Trigger Warning: my very personal, visceral experience of the Boston Marathon.

do you ever just stop and think of a memory and you suddenly feel everything that you felt that day?  This happens to me every time I remember the Boston Marathon Bombings.  It seems like a nightmare to me sometimes, like I never really experienced, just a figment of my imagination. Like I can’t be as whole as I am after an event like that but I am (fairly) whole.  When I think back to that day, I immediately feel my stomach drop out of my body, I almost gasp. I think back to standing at the fence and being excited, being ready to jump in and run with friends. I remember the first bomb— it sounded just like fireworks— and I remember the look on my best friends face as our eyes connected at the exact moment we realized those were not fireworks. I remember someone, maybe me, yelling RUN. I remember not even turning fully around before was slammed to the ground. And then I don’t remember much, my instincts kicked in. I know I got up and I know I jumped over the fence around the restaurant I was standing in front off. I know I dodged tables and I know I got stuck between a big round table and the wall. I know I climbed over it and I headed to the back of the restaurant.  I know I paced before wedged myself btw two corners of the wall and then finally heading to the kitchen.  I know I did all these things but I don’t remember making the decisions.  There were no decisions there was just do. It was autopilot, survival mode, fight or flight.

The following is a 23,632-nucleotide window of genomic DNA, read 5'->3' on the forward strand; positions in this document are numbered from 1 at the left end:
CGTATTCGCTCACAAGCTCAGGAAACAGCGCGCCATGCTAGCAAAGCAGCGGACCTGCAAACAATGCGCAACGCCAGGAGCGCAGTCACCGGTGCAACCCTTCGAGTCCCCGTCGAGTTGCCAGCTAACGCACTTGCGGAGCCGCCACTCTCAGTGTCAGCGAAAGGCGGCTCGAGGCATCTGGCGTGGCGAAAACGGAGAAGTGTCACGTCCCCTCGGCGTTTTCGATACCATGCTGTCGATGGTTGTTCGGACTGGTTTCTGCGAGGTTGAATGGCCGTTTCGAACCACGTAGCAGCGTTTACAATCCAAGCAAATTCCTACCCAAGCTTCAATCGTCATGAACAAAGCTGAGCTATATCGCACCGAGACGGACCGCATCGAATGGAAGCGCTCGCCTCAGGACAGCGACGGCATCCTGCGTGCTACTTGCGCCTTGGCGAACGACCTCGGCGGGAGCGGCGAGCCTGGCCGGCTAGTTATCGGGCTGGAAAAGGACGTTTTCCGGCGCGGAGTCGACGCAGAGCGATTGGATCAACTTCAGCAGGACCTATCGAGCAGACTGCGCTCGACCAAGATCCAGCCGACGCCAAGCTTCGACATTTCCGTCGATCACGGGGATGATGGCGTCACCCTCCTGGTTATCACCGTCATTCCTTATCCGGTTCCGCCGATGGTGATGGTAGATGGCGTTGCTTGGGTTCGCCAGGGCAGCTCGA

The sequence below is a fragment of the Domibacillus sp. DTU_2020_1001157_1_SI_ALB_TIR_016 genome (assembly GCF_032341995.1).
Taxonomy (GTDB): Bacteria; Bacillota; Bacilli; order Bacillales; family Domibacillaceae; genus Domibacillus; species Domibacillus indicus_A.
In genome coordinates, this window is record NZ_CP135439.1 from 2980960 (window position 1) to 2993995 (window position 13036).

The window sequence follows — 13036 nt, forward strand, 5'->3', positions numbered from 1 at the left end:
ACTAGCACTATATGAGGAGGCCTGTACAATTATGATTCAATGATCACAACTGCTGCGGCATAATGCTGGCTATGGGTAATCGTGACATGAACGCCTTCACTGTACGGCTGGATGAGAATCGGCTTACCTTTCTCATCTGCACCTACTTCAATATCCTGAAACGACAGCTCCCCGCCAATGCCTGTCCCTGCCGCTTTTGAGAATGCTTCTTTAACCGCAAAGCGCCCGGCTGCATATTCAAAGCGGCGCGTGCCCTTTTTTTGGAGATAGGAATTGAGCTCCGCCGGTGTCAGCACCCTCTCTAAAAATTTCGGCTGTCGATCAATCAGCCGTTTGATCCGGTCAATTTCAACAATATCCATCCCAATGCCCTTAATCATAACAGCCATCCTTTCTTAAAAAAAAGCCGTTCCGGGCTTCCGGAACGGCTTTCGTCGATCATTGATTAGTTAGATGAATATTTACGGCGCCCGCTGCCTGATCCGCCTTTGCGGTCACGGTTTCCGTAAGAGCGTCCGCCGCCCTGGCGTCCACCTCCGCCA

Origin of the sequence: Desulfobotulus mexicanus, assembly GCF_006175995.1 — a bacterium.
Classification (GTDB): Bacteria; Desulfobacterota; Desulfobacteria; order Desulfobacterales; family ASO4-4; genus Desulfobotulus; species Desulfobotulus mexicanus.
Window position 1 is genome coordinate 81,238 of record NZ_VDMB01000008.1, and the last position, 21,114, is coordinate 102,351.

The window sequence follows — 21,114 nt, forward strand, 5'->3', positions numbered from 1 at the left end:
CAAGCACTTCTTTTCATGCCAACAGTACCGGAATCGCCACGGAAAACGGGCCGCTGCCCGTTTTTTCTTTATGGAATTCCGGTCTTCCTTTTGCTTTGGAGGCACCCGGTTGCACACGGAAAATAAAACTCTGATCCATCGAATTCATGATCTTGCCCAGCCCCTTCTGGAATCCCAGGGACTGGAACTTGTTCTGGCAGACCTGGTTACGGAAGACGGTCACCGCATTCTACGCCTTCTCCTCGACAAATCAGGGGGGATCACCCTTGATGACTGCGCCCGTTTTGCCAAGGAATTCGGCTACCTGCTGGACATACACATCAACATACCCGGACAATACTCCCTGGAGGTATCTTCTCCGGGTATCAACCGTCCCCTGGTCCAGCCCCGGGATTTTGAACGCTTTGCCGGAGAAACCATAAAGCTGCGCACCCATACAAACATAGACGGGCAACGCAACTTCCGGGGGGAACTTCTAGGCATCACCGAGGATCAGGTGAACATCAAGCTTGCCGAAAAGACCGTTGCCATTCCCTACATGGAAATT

Then the memories come flooding back as If I just took a nice big inhale and whooshed out an exhale. My heart rate quickens as I remember the woman standing across from me holding my hand saying
“we’re going to be okay, we are going to be okay.” I remember looking at her and having no words for her besides “yes”. I remember trying to call my best friend with no luck,  I remember the rush of relief when I see her name pop up on my screen. She’s alive. I remember talking no yelling into my phone and getting her location. Newbury Street on someone’s front porch. " I’ll be right there, don’t move.” “Ker be safe, what if another one goes off?”
I remember sneaking out the backdoor and shaking my head as I watch somebody light up a cigarette, their nerves shaking.  I got onto the crossway and looked up at the street sign, Newbury street and fairfield street. Cross the street, get as far from Bolyston as you can. Run. Just run. Yelling “Why are you running? What’s going on? Slow down!”  Thoughts flash through my mind as I remember grabbing my bag and running without caring.  Are these people kidding me? Do they not know what just happened?
Running, Running, I hear them before I see them.  Run straight into my best friends arm.  Both gushing. I think I’m saying ‘we’re okay, we’re okay” It’s become a mantra. My breath slows but my heart rate doesn’t.  I don’t have time to process the extent of what just happened. I take a look around and take note of who of our teammates are there. 5 of us. We came with 10. Shit. shit. shit. We are in charge we have to make sure everyone is okay.  Phone calls, text messages.  She’s bleeding? Where is she? stay where you are.
5 of us together.